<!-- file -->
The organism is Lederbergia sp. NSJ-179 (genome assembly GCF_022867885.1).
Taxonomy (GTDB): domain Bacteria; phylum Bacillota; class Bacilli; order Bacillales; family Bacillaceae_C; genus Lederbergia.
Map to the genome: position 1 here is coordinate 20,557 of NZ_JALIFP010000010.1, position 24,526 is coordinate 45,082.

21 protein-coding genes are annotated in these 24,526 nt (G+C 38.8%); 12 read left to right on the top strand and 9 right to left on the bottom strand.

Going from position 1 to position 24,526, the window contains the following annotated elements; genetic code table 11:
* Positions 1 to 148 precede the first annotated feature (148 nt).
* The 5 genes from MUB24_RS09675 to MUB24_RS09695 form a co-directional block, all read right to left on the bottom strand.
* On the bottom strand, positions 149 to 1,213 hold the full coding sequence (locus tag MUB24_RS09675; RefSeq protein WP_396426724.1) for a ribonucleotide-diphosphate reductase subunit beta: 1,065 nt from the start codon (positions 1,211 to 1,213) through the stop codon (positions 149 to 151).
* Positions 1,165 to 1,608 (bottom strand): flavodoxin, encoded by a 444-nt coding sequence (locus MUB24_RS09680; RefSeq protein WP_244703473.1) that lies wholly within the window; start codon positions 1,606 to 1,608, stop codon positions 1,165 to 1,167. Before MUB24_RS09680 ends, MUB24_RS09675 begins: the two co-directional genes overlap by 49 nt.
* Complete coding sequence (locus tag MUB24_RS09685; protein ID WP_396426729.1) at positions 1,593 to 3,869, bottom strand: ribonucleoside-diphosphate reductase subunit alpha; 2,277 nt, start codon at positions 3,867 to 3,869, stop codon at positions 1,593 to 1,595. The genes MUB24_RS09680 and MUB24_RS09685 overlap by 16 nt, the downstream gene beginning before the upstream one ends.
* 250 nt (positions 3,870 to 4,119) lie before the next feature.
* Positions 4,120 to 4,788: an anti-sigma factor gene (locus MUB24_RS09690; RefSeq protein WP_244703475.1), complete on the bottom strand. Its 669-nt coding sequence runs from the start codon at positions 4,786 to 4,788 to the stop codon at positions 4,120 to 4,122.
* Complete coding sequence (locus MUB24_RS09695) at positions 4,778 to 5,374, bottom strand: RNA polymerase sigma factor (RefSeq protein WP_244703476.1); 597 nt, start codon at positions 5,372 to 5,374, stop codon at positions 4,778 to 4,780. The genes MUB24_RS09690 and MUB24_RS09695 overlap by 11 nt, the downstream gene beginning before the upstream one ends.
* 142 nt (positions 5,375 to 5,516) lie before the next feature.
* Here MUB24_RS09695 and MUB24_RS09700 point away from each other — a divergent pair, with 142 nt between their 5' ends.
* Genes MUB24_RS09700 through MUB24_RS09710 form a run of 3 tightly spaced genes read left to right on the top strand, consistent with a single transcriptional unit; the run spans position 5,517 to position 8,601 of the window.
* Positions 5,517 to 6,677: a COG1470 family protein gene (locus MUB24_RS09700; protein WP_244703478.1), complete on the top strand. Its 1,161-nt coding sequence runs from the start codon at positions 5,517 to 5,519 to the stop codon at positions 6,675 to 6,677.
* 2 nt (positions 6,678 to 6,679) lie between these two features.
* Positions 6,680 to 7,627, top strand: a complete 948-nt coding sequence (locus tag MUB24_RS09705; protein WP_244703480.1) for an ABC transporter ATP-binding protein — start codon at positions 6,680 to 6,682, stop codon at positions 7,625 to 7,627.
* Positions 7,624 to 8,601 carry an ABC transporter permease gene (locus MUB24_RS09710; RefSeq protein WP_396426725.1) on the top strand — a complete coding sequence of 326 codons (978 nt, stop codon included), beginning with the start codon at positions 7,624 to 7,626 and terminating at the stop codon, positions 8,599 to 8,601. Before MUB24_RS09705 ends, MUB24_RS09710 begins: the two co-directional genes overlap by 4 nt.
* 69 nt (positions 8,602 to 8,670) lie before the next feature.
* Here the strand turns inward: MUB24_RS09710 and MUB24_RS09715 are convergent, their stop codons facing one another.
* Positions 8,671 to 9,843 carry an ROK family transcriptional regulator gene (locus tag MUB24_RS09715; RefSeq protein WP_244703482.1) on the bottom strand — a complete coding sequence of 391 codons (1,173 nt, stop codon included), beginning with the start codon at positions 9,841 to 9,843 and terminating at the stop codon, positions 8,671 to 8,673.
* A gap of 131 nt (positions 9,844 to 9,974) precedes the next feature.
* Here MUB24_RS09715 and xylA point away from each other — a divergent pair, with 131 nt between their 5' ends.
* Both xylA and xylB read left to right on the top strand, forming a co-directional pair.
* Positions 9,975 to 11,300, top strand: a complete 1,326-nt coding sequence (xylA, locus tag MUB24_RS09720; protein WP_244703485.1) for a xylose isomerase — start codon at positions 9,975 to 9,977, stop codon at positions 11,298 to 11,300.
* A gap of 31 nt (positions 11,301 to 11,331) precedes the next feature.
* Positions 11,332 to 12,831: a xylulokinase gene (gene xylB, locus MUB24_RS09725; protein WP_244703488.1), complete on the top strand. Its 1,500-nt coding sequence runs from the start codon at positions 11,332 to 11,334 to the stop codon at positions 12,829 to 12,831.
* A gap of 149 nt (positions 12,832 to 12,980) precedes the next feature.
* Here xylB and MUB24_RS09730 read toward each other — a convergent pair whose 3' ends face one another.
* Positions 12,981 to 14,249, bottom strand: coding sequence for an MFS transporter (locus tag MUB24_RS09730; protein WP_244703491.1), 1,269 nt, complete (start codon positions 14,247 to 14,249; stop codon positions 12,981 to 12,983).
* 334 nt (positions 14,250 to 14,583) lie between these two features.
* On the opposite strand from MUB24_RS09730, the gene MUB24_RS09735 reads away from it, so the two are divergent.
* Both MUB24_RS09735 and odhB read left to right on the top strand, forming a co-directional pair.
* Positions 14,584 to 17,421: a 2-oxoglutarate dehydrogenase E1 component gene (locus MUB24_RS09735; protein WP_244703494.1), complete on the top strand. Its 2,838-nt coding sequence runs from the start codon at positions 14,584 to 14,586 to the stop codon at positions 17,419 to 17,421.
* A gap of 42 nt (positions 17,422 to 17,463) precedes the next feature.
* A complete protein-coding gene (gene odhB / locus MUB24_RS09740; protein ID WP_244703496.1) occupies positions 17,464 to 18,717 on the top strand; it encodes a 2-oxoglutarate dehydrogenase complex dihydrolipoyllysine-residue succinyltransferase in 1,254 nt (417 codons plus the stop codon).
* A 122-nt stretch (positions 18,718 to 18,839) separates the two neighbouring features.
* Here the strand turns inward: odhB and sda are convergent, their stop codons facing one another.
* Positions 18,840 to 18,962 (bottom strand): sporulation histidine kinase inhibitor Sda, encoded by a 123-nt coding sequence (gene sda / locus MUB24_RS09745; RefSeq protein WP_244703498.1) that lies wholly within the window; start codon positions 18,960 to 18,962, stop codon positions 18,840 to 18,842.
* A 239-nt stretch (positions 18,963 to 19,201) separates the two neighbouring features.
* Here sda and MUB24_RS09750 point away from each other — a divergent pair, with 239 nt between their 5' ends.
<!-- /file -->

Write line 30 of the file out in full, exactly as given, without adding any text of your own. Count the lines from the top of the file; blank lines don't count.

* A gap of 149 nt (positions 12,832 to 12,980) precedes the next feature.